The Security Operation Center (SOC) is the centerpiece of the modern security program, centralizing various functions across a medley of skilled people, workflows, and processes — and an integrated array of technologies.
The apparatus is intended to fulfill numerous functions, including the:
Detection, review, and analysis of security incidents
Collection and aggregation of security threat data and synthesis into threat intelligence
Monitoring and management of risk and the overall improvement of the security posture
Time is one of the most important elements to all functions of the SOC, as seen in metrics like time to attribution, mean time to detection (MTTD), mean time to response (MTTR), and mean time to containment (MTTC). SOC staffing is typically planned and adjusted to meet the objectives along one or more of these elements.
Key Inefficiency in the SOC: Alert Triage
On average, enterprises will typically manage a 24 x 7 x 365 SOC, with three different staffed shifts. The average staff size across all three shifts is typically six security analysts. The average security analyst will spend 75 percent of their time (six hours = 360 minutes) each shift triaging the alerts their SIEM has driven to their monitoring screen.
Security analysts will spend an average of ten minutes for each security incident they review, with half that time (five minutes) spent manually correlating disparate data sources to obtain complete context, asset prioritization and cross analysis.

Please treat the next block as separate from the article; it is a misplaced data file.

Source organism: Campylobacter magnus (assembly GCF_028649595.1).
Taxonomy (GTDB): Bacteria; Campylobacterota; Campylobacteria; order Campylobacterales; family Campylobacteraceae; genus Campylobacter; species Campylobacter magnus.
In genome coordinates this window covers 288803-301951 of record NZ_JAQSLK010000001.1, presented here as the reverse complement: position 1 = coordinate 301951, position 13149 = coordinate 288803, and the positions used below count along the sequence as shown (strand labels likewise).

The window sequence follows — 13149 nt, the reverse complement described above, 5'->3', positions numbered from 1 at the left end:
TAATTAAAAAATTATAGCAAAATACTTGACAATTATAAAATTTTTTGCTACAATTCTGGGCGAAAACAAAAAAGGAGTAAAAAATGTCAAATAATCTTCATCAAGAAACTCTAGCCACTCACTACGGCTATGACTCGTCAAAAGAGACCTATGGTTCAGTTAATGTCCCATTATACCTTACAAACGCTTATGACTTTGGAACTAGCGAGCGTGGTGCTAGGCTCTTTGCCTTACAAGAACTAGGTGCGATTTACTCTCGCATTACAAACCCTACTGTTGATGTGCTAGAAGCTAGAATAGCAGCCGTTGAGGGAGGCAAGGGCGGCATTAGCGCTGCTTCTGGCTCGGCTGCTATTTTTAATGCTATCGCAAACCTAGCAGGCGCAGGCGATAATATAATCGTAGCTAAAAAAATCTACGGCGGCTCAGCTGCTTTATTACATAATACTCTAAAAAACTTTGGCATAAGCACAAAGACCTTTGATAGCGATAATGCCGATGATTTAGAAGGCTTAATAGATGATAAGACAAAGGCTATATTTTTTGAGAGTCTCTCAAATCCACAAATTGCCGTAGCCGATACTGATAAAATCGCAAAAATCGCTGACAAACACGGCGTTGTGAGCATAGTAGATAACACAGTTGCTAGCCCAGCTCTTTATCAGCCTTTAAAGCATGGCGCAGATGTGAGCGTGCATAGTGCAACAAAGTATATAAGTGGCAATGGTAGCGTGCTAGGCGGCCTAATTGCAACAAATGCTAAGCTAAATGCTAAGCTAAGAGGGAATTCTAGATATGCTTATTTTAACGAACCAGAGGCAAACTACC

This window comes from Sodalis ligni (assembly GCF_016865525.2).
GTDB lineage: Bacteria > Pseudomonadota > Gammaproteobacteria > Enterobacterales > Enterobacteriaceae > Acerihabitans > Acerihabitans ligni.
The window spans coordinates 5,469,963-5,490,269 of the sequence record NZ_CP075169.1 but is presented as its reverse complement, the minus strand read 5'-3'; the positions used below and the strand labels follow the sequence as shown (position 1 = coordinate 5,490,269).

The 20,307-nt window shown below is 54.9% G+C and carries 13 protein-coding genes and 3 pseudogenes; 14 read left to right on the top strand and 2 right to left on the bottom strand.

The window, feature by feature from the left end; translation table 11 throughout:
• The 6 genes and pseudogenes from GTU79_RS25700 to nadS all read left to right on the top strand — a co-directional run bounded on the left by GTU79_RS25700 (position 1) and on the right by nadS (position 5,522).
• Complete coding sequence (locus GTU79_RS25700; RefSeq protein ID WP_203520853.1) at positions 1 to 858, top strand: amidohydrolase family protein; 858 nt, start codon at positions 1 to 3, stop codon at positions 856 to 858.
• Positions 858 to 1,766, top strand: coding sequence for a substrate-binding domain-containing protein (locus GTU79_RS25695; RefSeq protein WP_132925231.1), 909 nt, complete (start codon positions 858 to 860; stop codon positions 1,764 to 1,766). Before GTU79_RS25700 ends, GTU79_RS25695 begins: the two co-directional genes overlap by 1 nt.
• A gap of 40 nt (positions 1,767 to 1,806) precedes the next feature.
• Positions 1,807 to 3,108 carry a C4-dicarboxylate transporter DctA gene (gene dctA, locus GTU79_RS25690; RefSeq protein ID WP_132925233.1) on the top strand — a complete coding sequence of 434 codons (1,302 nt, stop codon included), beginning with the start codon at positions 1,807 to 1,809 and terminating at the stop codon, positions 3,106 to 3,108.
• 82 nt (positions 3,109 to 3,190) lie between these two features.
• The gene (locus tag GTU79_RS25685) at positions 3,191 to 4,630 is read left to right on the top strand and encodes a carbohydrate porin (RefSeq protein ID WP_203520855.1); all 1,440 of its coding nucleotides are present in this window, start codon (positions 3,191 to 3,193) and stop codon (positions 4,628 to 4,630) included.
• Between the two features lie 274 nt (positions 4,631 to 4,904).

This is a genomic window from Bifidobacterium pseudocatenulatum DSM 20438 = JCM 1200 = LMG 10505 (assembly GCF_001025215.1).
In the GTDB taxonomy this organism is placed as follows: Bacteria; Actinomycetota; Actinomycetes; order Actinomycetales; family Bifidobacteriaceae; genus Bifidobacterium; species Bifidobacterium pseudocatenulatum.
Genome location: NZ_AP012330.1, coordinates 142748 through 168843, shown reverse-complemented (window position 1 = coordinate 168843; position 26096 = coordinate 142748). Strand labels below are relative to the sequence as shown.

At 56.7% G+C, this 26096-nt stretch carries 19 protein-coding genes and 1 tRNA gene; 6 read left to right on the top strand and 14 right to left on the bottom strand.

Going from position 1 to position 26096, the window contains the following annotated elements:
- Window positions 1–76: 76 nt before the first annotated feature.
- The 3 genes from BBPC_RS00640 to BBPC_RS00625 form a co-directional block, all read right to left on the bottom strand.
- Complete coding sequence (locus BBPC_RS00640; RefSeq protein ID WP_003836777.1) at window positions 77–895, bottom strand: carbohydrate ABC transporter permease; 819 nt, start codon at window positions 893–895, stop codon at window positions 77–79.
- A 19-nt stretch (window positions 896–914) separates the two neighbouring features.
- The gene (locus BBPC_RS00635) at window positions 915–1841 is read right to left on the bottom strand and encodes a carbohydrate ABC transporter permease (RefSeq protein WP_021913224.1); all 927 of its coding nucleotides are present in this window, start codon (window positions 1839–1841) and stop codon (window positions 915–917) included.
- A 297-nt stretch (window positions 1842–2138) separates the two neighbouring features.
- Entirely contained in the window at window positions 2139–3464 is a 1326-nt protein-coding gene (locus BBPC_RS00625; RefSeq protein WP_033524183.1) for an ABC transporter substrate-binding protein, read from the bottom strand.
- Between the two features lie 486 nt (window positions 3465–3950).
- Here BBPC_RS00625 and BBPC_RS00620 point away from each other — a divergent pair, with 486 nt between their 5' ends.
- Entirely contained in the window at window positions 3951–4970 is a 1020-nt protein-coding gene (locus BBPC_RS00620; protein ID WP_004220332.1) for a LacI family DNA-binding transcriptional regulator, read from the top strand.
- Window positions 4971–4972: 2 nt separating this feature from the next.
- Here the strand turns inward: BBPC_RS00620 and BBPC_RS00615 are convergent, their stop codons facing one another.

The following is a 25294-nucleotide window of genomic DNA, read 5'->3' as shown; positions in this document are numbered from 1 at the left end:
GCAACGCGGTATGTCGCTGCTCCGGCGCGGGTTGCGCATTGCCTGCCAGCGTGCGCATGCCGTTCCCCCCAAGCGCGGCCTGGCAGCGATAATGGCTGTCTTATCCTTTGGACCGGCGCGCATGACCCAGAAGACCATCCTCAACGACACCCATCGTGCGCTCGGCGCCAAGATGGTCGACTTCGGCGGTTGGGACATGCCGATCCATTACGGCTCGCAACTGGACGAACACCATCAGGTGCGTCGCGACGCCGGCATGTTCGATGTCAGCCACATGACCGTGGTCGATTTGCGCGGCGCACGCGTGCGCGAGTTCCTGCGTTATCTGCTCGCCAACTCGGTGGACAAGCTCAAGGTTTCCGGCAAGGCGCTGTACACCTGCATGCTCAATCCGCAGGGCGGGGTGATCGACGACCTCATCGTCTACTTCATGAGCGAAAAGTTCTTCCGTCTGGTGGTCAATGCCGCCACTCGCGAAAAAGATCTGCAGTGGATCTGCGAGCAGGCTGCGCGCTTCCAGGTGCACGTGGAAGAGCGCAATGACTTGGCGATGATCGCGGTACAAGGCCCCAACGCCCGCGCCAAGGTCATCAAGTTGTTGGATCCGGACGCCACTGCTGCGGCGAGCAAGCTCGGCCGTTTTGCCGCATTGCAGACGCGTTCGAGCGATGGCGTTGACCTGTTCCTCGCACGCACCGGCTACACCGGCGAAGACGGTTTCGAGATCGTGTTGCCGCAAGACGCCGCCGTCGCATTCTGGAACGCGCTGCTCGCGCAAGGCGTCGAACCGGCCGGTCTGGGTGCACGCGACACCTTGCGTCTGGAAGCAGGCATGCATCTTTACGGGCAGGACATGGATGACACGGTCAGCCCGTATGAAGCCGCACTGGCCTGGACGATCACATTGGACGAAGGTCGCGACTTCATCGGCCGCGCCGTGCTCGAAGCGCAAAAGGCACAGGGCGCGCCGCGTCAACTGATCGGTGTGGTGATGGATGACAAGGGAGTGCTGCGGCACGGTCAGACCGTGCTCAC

This means as much as three hours per day per analyst is spent obtaining access to and gathering key information about the particular asset in question.
This is simply a poor use of time — and a crucial inefficiency hampering an organization’s ability to effectively manage risk over time. This inefficiency severely impairs MTTR and MTTC metrics.
Explicit Details Needed To Analyze Security Incidents
Depending on the alert arriving, security analysts will need various data points to answer important questions, including:
Is the alert real or a false positive?
Is there a mitigating control in place for the attack type and alert?
Is the device susceptible to the attack?
If the device is susceptible to the attack, how important is the device in question?
What is the priority of the alert, and what is the potential impact to the organization of the attack?
To answer these questions, security analysts need access to contextual information like:
Operating system version and patch level
The presence or absence of security patches
Device admin and last used user
Where the device was seen communicating on the network
Existing vulnerabilities on the device
The presence or absence of security agents, including versions and security policies
Installed software including version(s) and vendors
The big problem is this information does not exist in one place. Or two. Or even three, in most companies. The information exists in disparate sources, forcing the analyst to waste valuable time collecting and synthesizing the puzzle pieces before triaging an alert.
Immediate Access To Key IT Asset Details With Axonius
“We struggled to understand all of our assets. This was a way to pull together assets in a real way, without the traditional scanning and labeling. Axonius has helped us to get a handle on everything in the environment and start to label system owners. It shows control gaps quickly and has allowed us to gain much greater visibility into our environments.”